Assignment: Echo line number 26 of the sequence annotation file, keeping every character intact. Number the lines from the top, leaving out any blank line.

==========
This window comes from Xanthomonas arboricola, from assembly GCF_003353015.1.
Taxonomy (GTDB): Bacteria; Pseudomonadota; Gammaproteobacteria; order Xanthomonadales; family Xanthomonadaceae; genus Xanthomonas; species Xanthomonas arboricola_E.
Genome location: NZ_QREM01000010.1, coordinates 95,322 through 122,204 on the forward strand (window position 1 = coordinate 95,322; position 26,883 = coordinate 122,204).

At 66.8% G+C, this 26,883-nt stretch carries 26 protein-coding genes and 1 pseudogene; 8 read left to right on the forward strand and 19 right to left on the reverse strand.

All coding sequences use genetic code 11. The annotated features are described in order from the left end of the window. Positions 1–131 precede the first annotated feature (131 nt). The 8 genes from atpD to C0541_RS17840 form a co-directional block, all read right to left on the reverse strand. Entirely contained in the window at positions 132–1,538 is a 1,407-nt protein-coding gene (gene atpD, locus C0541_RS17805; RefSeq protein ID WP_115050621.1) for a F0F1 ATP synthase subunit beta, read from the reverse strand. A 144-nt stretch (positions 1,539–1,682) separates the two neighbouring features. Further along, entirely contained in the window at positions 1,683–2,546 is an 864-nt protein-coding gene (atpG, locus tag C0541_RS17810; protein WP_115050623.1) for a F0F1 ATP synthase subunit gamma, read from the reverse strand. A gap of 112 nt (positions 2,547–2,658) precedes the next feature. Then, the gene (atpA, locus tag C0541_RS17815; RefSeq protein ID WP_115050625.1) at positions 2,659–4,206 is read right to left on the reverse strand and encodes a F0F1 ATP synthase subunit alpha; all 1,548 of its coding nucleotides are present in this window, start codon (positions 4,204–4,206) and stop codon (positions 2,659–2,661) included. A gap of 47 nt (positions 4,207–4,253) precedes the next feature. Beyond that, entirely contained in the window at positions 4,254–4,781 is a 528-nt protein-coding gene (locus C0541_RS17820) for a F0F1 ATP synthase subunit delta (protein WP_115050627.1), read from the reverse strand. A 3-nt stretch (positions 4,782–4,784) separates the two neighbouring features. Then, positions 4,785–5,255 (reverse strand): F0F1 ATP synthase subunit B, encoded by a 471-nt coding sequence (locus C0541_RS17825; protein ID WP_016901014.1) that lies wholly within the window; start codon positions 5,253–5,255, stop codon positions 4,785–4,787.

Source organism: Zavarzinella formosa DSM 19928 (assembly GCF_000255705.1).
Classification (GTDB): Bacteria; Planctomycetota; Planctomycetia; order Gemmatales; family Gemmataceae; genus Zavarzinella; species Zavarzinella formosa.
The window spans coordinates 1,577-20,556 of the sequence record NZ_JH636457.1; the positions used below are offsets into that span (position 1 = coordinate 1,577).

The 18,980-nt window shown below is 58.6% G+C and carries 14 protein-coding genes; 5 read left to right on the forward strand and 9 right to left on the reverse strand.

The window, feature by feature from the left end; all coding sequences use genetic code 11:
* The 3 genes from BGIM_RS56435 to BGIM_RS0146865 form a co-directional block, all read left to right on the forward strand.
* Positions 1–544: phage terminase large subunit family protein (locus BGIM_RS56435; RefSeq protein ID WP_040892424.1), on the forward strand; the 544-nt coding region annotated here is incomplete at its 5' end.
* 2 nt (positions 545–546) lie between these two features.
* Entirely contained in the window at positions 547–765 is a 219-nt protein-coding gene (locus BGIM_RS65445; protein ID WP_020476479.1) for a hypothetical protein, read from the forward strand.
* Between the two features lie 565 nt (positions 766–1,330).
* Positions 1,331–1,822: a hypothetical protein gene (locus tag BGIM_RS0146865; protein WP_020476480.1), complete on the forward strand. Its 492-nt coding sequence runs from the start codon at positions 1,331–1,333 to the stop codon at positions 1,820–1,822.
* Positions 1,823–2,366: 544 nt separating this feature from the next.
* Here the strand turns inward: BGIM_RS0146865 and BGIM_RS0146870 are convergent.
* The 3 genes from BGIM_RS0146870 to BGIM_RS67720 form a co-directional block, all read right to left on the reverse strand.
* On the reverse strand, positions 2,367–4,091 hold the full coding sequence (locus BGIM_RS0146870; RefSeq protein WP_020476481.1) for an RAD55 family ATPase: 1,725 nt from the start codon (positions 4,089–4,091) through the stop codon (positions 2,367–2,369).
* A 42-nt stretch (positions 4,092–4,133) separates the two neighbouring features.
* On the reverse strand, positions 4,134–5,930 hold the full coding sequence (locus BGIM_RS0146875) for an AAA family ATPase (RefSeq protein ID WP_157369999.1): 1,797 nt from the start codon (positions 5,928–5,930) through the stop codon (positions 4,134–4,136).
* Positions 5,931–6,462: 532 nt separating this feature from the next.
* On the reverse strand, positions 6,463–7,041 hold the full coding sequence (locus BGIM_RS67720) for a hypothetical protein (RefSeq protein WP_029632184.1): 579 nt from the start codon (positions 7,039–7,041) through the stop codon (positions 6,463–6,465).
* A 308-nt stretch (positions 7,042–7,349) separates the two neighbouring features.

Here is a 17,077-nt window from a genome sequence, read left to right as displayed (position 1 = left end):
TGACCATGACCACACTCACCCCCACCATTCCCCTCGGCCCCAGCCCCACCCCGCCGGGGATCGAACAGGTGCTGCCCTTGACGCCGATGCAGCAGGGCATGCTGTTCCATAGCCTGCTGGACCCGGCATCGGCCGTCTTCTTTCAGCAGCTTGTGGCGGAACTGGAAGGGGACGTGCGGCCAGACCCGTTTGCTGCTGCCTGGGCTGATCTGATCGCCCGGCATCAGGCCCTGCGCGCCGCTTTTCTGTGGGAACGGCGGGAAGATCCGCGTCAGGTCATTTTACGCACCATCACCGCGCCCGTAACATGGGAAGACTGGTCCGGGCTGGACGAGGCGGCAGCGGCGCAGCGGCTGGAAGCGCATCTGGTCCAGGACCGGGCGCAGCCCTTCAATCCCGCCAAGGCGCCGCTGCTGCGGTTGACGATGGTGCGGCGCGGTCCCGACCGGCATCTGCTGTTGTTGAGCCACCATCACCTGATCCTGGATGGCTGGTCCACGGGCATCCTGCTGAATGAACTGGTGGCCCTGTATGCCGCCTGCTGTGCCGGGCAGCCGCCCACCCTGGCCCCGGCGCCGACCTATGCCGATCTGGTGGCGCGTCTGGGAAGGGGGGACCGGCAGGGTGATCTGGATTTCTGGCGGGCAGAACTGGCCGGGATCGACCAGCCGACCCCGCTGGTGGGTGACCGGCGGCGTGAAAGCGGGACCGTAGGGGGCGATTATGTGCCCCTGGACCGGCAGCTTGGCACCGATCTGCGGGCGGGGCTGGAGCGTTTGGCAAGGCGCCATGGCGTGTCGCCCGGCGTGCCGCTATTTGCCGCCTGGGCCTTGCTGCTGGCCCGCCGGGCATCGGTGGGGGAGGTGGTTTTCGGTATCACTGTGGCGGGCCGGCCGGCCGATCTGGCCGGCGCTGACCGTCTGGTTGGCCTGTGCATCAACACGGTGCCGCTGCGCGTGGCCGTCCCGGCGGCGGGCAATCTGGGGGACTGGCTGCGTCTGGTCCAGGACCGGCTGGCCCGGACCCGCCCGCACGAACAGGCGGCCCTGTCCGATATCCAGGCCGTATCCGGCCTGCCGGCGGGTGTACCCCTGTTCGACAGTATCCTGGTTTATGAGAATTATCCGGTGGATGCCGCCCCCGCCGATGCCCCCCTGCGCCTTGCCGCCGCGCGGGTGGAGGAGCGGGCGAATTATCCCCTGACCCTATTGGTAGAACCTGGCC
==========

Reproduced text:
Here is a 17,077-nt window from a genome sequence, read left to right as displayed (position 1 = left end):